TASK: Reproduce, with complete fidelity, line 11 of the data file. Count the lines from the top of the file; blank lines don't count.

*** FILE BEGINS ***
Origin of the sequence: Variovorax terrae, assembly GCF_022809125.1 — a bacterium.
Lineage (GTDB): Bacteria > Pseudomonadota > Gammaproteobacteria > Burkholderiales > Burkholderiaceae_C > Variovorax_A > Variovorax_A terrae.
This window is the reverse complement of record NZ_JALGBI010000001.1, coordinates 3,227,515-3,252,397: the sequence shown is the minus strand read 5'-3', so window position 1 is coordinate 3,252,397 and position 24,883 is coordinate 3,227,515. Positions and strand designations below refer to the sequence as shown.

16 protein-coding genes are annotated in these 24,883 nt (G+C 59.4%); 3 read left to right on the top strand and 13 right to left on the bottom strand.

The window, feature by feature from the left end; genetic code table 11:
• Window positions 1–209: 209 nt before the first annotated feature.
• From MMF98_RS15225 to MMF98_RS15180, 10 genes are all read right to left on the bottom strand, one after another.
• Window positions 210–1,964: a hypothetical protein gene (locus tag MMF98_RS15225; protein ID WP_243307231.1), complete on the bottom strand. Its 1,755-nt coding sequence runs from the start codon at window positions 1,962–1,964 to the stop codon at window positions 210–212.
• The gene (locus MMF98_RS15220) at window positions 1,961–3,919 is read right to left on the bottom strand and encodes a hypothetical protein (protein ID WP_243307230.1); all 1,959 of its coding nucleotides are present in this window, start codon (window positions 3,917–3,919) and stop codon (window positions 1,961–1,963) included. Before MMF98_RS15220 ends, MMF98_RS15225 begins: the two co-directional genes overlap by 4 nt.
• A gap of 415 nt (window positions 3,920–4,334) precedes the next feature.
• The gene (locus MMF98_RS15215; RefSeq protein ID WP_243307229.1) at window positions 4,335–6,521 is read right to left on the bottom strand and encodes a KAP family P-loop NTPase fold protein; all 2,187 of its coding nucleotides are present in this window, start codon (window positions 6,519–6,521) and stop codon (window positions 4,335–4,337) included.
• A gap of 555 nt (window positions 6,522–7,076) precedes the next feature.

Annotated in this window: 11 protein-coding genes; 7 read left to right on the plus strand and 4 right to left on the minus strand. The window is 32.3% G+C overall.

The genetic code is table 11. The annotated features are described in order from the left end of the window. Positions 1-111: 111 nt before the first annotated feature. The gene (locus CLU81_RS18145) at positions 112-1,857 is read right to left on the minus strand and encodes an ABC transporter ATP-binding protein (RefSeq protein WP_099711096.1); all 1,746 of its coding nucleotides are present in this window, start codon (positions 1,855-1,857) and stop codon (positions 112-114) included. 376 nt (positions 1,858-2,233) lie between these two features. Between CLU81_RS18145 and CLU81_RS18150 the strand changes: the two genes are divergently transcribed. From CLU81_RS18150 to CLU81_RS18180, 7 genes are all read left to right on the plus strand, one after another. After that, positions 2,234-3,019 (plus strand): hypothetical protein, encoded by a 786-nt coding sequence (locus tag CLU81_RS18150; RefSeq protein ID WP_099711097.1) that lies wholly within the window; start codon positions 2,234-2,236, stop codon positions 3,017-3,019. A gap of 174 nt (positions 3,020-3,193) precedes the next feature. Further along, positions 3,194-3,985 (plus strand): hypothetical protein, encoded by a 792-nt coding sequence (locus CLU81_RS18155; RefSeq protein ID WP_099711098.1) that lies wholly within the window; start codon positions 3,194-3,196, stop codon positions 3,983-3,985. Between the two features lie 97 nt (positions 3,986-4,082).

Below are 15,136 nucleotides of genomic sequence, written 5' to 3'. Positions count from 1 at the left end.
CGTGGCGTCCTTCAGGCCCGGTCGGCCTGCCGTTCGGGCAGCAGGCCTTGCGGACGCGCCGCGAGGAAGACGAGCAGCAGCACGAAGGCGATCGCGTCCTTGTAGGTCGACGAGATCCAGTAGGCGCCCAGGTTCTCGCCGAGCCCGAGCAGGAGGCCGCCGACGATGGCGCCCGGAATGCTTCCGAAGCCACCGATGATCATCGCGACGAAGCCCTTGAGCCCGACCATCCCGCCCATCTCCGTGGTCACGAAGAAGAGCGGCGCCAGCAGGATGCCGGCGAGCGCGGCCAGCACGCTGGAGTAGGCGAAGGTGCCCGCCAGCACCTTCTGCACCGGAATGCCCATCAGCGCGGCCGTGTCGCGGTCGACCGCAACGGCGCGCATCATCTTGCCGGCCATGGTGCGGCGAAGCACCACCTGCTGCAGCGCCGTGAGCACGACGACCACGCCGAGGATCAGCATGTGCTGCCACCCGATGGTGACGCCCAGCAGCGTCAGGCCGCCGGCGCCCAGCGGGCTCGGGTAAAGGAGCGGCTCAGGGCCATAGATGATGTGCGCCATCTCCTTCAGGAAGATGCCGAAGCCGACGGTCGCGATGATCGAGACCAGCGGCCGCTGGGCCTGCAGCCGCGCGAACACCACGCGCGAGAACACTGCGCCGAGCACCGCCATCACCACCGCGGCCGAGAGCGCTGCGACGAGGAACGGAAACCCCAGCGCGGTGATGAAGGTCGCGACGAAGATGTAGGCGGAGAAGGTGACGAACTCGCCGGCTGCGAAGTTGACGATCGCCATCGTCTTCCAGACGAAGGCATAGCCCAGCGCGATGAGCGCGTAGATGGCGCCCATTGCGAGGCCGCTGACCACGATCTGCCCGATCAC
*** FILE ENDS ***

• The gene (locus MMF98_RS15215; RefSeq protein ID WP_243307229.1) at window positions 4,335–6,521 is read right to left on the bottom strand and encodes a KAP family P-loop NTPase fold protein; all 2,187 of its coding nucleotides are present in this window, start codon (window positions 6,519–6,521) and stop codon (window positions 4,335–4,337) included.